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12,850 words since my last update, which sounds pretty good until you realize that the last update was back in May. It's been a long few months.
That gives me 73,020 for the year so far. My original goal of 300,000 is probably out of reach at this point. 1,000 words per day for the rest of the year would give me around 200,000, so let's shoot for that and see what happens.
Lots of people are trying to figure out how to convert web content into a sustainable business. TidBits, a Mac-oriented newsletter, seems to have found a model that works.
The Atlantic has a long article based on material recovered from an Al Qaeda-owned computer in Afghanistan. Interesting reading. It reveals, among other things, a profound failure to understand the resilience of the American system. Bin Laden really did believe, or claimed to believe, that the Sept. 11 attacks and their aftermath would cause the permanent collapse of the US economy.
I've been using Furl for nearly three weeks now. It's already helping me keep track of all the stuff I read on the internet so that I can find it again later. With nearly three hundred items, my archive is starting to be a useful reference to topics I'm interested in, too.
Furl also generates the list of links at the top of this page. These are simply my most recently read items. No endorsement of the content is implied, although a burst of links on a particular subject does mean that I'm paying special attention to that subject.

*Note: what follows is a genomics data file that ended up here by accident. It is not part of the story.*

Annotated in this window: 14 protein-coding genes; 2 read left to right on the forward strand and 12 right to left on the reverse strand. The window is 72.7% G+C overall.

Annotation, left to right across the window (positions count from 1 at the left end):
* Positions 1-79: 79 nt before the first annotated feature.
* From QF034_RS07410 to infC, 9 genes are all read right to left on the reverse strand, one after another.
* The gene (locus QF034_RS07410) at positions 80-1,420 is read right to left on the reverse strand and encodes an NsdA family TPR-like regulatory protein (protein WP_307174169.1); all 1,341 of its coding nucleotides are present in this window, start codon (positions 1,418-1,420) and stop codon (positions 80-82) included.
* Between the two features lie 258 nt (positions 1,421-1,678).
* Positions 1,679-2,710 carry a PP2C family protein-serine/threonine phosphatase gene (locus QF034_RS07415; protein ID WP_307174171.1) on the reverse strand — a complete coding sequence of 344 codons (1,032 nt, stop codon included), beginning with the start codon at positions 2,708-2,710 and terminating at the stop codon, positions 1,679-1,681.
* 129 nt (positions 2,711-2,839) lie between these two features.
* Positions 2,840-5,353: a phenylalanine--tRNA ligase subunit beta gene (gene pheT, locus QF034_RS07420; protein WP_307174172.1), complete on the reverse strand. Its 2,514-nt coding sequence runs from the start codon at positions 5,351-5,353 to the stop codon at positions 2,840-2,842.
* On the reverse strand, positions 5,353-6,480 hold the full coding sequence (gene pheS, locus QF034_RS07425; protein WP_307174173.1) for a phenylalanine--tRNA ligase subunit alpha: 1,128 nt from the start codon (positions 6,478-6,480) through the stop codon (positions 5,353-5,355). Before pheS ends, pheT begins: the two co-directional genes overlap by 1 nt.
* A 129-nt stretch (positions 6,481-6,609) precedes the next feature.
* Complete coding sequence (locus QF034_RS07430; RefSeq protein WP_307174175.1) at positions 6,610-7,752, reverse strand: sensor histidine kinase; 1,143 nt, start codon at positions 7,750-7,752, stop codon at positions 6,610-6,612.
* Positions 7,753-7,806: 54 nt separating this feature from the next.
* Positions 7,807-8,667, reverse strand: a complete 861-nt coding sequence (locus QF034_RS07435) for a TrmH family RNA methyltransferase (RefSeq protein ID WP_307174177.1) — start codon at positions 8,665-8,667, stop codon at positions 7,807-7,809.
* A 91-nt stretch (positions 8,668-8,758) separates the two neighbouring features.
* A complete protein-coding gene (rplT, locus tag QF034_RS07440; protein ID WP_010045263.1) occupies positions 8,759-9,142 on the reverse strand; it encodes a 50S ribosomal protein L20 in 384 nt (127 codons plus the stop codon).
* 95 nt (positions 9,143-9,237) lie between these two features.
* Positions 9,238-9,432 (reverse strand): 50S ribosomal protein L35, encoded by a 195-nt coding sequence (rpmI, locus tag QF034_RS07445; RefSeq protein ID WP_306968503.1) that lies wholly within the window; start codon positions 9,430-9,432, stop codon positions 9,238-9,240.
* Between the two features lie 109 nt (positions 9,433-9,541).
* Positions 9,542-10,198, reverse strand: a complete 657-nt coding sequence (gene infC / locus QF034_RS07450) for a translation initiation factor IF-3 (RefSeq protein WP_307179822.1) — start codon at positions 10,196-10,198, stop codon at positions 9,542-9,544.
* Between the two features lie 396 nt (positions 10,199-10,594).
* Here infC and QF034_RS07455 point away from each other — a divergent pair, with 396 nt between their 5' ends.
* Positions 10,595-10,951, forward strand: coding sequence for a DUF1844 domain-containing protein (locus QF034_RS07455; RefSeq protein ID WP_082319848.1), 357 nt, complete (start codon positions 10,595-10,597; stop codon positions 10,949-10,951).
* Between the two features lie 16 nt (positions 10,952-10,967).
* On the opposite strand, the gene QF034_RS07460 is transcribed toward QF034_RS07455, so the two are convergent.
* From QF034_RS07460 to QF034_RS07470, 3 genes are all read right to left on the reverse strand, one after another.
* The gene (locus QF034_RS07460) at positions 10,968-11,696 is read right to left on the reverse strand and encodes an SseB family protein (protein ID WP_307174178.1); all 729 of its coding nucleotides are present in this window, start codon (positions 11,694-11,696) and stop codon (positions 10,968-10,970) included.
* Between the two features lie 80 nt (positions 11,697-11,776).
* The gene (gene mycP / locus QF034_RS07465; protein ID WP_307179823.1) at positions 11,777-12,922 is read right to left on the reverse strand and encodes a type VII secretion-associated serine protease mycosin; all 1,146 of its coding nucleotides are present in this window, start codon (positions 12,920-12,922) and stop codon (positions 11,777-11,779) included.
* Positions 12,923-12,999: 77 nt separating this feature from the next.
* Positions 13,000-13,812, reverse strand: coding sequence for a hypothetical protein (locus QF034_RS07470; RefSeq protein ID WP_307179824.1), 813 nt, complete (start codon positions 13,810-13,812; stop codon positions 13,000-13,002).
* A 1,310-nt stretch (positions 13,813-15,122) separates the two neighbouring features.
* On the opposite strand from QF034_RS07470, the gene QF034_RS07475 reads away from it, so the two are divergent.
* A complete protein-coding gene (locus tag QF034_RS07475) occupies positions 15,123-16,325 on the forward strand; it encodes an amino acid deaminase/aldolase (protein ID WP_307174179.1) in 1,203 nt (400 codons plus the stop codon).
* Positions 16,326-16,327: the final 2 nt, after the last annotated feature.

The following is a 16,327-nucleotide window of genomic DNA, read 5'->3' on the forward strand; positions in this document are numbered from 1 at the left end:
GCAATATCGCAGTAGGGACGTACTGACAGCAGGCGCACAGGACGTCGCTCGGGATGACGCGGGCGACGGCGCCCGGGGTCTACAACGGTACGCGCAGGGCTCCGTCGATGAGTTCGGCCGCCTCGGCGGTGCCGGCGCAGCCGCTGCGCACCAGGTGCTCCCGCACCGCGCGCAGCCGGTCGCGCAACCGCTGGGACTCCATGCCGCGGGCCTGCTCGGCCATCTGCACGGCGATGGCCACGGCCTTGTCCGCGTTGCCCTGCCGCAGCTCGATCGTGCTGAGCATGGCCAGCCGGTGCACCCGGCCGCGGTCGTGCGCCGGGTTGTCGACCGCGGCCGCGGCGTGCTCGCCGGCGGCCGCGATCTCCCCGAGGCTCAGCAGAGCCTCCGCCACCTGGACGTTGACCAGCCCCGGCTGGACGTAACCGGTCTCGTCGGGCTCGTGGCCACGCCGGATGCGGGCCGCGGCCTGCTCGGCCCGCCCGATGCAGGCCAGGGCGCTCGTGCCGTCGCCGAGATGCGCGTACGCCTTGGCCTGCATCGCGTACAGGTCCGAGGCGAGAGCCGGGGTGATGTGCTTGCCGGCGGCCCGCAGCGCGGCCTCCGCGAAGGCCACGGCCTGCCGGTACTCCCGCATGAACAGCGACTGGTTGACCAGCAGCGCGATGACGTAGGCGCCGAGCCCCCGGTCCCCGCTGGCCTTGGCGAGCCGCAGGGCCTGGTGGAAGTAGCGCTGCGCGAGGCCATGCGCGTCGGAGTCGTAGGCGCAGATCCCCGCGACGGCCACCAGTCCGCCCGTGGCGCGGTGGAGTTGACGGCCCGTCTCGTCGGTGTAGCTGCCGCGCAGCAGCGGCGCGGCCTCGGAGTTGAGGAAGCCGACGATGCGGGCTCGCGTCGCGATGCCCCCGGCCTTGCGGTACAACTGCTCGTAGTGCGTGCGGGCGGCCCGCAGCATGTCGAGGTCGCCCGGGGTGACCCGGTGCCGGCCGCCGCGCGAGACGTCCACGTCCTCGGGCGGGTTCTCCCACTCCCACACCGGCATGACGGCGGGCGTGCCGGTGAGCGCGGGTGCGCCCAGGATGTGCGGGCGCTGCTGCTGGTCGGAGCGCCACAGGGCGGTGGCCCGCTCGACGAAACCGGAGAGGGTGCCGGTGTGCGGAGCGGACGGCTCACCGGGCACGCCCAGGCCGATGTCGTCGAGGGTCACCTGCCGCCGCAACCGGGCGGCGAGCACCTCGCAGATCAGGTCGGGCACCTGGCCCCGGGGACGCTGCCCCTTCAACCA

Protecting intellectual property is important, but let's not get carried away. Ideas don't happen in isolation, they build on each other. As Robert I. Sutton observes, "If you never show your ideas to other people, or to only a very few like-minded people, then your ideas won't get any better and you won't get the information you need about which customers will -- and will not -- buy them."
"Revisions to copyright law should be made without regard to the vested interests of particular business and consumer groups," a group of congressional economists wrote. "Instead, they should be assessed with regard to their consequences for efficiency in markets for creative works and other products."
Oliver Byrne's edition of Euclid is a triumph of graphic design, using color and images instead of text labels and lengthy verbal explanations. I wish I'd known about it when I was studying geometry.
Registration data gives site owners the demographic data they need to attract advertisers. But what happens if the advertisers discover your demographic data is bogus?
If you're going to put all your customer information eggs in one basket, you'd better make sure the basket is secure. Big databases make big targets for identity thieves.
Apropos of which, I recently read a scary article about the risks of merging private and government databases in order to "improve" airline security. Put all of a person's data in one place and you create a single point of failure. (Atlantic Monthly article. Paid subscribers only.)
Intel has known about focused ion beam tools for years. Now the New York Times has discovered them.
(Free registration required.)
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